Montgomery, Loudoun, Fauquier, Frederick, Howard, and Anne Arundel counties:
2 apples: 50/50 chance of closing. Good chance (better than 50/50 chance) of a delay.

4:00 p.m. update: As usual, our colder north and west suburbs are seeing the most snow accumulation. Meanwhile, closer to town, there’s a mix of precipitation of falling. Places that are now getting a mix should transition to snow as it gets dark, with accumulation starting on grassy areas when the snow picks up in intensity. As noted below, folks living in the colder suburbs should allow extra time for the afternoon and evening commute and look out for slick spots.

3:45 p.m. update: Winter weather advisories have been expanded by the National Weather Service to include Montgomery, Loudoun and northern Fauquier counties for 1-3 inches of snow.

3:37 p.m. update: Here’s our revised snowfall map…


Capital Weather Gang snowfall forecast issued at 3:35 p.m.

Note the local minimum around Alexandria and downtown, due to warmer temperatures near the city.

3:21 p.m. update: Here’s a look at the new NAM model and its graphical snowfall representation.


High resolution NAM snowfall forecast for D.C. metro region (WeatherBell.com)

This model forecast along with the radar presentation and temperatures on the cold side of forecasts are the rationale for our snowfall forecast increase. Our new map will be posted in a few minutes.

3:13 p.m. update: The new NAM model is in and shows more precipitation and colder temperatures. We are going to increase our snowfall forecast shortly.

2:55 p.m. update: Snow reports continue to increase around the region, but – for now – it’s light and not sticking until you get into Frederick, western Loudoun and some of the higher elevations in northern Fauquier and western Prince William counties. There are also some reports of rain mixed with snow near the District and south.

I’d be remiss not to mention the wind advisory posted for the region, indicating the potential for gusts as high as 50 mph Friday morning. Take those winds and add the cold, and in our northern and western areas (Montgomery and Loudoun counties and to the north and west), a wind chill advisory has been hoisted for sub-zero wind chills (from zero to five below except as low as 15 below at high elevations).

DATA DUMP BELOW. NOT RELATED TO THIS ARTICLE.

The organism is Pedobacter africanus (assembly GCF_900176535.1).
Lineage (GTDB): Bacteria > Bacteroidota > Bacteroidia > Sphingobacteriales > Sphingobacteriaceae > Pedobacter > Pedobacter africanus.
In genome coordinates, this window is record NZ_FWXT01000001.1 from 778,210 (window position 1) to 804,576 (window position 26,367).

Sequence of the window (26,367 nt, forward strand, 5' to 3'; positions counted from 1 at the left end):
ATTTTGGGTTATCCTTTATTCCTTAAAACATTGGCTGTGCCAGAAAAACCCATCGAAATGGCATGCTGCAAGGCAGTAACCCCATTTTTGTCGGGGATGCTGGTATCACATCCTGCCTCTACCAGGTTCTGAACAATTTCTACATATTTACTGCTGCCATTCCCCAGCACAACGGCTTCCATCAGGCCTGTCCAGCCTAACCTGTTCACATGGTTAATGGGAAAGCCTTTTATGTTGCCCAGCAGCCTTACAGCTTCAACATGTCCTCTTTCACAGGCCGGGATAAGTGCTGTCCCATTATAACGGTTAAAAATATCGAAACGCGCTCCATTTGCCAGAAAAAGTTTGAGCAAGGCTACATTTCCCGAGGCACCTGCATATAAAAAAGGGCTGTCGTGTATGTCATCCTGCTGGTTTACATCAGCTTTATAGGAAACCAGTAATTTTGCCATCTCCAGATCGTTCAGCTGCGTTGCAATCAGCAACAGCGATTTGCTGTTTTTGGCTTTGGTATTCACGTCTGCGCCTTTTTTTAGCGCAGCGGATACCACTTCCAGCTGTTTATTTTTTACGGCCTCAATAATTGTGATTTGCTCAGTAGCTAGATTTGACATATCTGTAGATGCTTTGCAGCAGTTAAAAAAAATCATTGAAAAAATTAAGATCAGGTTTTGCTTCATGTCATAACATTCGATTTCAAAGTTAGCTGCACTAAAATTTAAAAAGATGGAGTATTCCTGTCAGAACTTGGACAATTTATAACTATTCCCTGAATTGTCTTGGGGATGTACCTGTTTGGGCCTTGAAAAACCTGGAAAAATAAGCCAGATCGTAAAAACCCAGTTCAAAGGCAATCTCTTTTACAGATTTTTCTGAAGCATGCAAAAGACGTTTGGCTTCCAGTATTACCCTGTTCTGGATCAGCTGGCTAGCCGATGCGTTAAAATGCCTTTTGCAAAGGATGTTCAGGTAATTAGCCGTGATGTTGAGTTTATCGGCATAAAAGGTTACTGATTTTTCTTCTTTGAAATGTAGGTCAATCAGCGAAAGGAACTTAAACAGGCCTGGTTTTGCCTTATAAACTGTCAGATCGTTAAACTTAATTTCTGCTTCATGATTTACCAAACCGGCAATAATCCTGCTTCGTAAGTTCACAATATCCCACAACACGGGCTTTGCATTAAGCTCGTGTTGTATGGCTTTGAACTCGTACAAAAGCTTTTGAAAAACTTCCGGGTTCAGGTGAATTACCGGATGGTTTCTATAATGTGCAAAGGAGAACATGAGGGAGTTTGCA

Temperature Map

Temperatures: Latest D.C. area temperature map. See interactive map on our Weather Wall.

 

 

2:40 p.m. update: Should folks be worrying about the afternoon and evening commute? Radar shows an area of steady snow moving towards the D.C. area. If you live in the normally colder areas like western Fairfax, Loudoun, and northern Montgomery county, you might want to give yourself some extra time and be prepared for reduced visibilities and some slick spots. Around town, for the most part, roads should remain wet with temperatures staying above freezing. 2:35 p.m. update: Accumulating snow is already occurring along the I-81 corridor around Martinsburg and Winchester, with some slick roads developing.

2:30 p.m. update: Snow is breaking out pretty much everywhere west of I-95. I’ve seen a few reports of sleet and/or rain mixed in well south of town, but the fact that precipitation is starting as snow rather than rain in most spots is greatly reducing the bust potential on the low end of snow forecasts.


Radar & lightning: Latest regional radar shows movement of precipitation and lightning strikes over past two hours. Refresh page to update. Click here or on image to enlarge. Or see radar bigger on our Weather Wall.

Overview: An area of snow, mixed with sleet and rain to the south, has developed in central and western Virginia into central Maryland, and will move into the immediate D.C. area this afternoon and evening. Temperatures are above freezing, but on the colder side of forecasts, which means slick spots could develop earlier than expected, especially in colder suburbs north and west of the District. Below freezing temperatures are expected in most areas early to mid-evening (by 8 or 9 p.m.).

We have increased our snowfall prediction to 1-3 inches for much of the region, although somewhat less is possible right around the city. Temperatures will rapidly fall after midnight, through the 20s. Snow should end between 1 and 4 a.m., southwest to northeast.

Link: Snow and crashing temperatures tonight: the latest

Jason is currently the Washington Post’s weather editor. A native Washingtonian, Jason has been a weather enthusiast since age 10.